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'Earthquake' as UKIP snatches three West Midlands Euro seats '".

Byline: Neil Elkes News reporter news@coventrytelegraph.net

UKIP topped the European election vote in both the UK and the West Midlands where the Euro-sceptic party took three of the seven seats available.

Party leader Nigel Farage described the vote as a 'political earthquake' as UKIP pushed Labour and the Conservatives into second and third place, while the Lib Dems were all but wiped out.

e West Midlands region now has three UKIP MEPs and two each from Labour and the Conservatives.

Five years ago, when there were six seats up for grabs, UKIP and the Tories took two each and Labour and the Lib Dems one apiece.

UKIP's trio of Jill Seymour, Jim Carver and Bill Etheridge are all fresh faces to the Brussels Parliament as UKIP's previously elected MEPs - Mike Nattrass and Nikki Sinclaire - both left the party mid-term and stood unsuccessfully with newly formed Euro-sceptic parties.

e result marks a return for Labour's Neena Gill, who was a West Midlands MEP for two terms between 1999 and 2009. She is joined by former Erdington MP Sion Simon.

Conservatives Philip Bradbourn and Anthea McIntyre were both re-elected MEPs.

Lib Dem Philip Bennion's brief spell as an MEP has come to an end.

irty one per cent of votes in the giant region, which takes in Stoke-on-Trent, Worcester, Rugby and Shrewsbury as well as the West Midlands conurbation, went to UKIP.

It was a seismic result for UKIP who came rst or second in almost every district of the West Midlands. Labour dominated the larger urban areas like Birmingham, Coventry, Sandwell and Wolverhampton, but the county and Black Country areas generally gave their backing to UKIP.

Both UKIP and Labour increased their share of the vote by 10 per cent, while the Conservatives fell by four per cent and the Lib Dems by six per cent. e share for the other parties, including the BNP and Greens, fell by 13 per cent.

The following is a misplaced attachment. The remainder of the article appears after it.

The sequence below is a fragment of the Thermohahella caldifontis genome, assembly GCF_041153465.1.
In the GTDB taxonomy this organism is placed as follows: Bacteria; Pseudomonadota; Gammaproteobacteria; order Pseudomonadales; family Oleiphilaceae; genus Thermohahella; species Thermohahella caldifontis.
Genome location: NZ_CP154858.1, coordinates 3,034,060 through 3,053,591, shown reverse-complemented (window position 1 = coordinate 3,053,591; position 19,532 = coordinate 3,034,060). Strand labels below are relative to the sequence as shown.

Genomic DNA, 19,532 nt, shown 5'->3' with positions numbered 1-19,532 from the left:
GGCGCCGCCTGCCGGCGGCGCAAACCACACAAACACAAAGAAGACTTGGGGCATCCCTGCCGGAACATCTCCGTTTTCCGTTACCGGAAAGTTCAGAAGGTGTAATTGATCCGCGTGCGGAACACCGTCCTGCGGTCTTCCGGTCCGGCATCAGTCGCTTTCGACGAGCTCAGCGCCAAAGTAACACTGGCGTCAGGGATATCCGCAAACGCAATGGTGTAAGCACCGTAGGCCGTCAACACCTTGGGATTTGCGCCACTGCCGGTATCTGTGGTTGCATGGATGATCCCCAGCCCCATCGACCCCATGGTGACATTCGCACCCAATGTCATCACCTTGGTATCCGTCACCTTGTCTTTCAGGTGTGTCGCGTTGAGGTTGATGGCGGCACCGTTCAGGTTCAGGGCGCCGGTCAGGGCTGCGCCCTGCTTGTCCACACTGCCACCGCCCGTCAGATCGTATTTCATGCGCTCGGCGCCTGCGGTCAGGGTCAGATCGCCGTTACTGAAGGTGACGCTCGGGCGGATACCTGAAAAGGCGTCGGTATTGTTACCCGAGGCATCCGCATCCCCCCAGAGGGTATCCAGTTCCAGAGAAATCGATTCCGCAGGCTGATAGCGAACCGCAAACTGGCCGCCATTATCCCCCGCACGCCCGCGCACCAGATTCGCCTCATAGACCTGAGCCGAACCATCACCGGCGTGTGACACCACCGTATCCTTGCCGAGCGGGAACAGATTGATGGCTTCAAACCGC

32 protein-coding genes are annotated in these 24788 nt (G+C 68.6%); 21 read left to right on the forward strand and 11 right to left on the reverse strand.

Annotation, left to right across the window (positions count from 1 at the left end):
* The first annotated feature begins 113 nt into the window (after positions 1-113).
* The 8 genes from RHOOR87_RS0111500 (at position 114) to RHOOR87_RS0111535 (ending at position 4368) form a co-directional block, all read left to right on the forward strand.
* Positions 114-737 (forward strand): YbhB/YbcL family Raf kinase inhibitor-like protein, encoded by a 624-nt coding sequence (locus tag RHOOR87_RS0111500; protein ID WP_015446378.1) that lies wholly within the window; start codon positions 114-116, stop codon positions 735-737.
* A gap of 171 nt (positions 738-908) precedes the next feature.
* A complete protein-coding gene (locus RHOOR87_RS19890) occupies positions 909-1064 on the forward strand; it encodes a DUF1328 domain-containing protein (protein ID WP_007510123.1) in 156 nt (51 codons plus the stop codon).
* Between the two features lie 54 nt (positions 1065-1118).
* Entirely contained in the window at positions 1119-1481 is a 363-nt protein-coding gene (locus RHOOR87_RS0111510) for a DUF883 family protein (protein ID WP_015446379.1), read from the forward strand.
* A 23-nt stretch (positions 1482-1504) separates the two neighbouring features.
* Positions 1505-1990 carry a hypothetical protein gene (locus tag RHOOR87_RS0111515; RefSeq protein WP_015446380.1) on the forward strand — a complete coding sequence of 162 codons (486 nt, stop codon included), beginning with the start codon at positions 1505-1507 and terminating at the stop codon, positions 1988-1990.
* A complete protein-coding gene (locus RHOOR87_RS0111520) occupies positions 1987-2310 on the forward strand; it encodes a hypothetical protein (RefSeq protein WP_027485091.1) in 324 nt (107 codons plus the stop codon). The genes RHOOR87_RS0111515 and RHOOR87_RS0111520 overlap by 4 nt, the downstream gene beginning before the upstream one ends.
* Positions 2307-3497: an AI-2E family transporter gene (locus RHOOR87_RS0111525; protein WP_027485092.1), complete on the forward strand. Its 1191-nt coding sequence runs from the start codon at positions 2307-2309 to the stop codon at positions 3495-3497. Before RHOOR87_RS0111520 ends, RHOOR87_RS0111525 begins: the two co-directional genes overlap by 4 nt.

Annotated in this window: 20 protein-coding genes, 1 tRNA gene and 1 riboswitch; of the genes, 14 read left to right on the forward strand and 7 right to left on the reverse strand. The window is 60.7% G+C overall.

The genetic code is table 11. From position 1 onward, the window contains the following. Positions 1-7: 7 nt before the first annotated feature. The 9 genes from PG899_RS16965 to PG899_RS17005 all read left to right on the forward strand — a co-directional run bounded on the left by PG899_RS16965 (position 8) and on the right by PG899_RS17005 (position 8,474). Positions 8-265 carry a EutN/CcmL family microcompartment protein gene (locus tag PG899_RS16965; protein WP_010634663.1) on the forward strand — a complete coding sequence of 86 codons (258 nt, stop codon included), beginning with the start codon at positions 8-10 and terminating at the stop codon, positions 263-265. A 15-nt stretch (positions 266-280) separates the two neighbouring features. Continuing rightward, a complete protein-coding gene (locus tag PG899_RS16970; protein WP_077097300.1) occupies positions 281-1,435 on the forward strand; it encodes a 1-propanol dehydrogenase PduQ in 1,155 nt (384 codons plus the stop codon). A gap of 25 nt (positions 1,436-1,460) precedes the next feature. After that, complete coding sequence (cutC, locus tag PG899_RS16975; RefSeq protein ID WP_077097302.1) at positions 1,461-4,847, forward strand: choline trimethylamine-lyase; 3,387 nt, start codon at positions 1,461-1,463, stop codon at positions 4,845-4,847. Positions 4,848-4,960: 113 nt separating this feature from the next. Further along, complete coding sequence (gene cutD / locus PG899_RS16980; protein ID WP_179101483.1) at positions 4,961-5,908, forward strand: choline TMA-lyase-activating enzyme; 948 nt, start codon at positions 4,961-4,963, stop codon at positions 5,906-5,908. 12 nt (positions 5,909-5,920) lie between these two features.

While UKIP were justiably in a joyous mood, spinners for the Conservatives and Labour parties claimed that the result is a result of a unique combination of factors: UKIP campaigning on their key policy area of Europe, a low turnout and a protest vote. ey argue it will be a dierent matter in the 2015 General Election.

David Cameron, Ed Miliband and Nick Clegg have all faced criticism over the way they have responded to UKIP's rise and strategists will study the results of the nal national ballot ahead of next year's general election as they plan how to tackle a new era of four-party politics.

Being pushed into second place in a national poll with just 12 months to go until the general election will add to questions about Mr Miliband's ability to take the keys to No 10. e result could also push a referendum on European Union membership further up the political agenda. A third of the West Midlands' 4.1 million eligible voters took part in the election.

Nigel Farage declared the result was an "earthquake" in British politics, adding "never before in the history of British politics has a party that will be seen to be an insurgent party ever topped the polls in a national election".

But activists for the Tories and Labour spun the UKIP support as a protest vote, fuelled by their Euro-sceptic stand, which will not be repeated in the 2015 general election.

We Demand a Referendum candidate Nikki Sinclaire, who lost the West Midlands seat she won as a UKIP candidate ve years ago, thanked her supporters and said: "As a conviction politician, I gave it my all and did the best I could. If you liked me or not, I stuck by my beliefs and gave an independent voice in a sea of party politics."

WEST MIDLANDS MEPs Jill Seymour (UKIP) Neena Gill (Lab) Philip Bradbourn (Con) Jim Carver (UKIP) Sion Simon (Lab) Anthea McIntyre (Con) Bill Etheridge (UKIP)

CAPTION(S):

From left UKIP's Bill Etheridge, James Carver and Jill Seymour. Below, Nikki Sinclaire lost her seat
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Publication:Coventry Evening Telegraph (England)
Date:May 27, 2014
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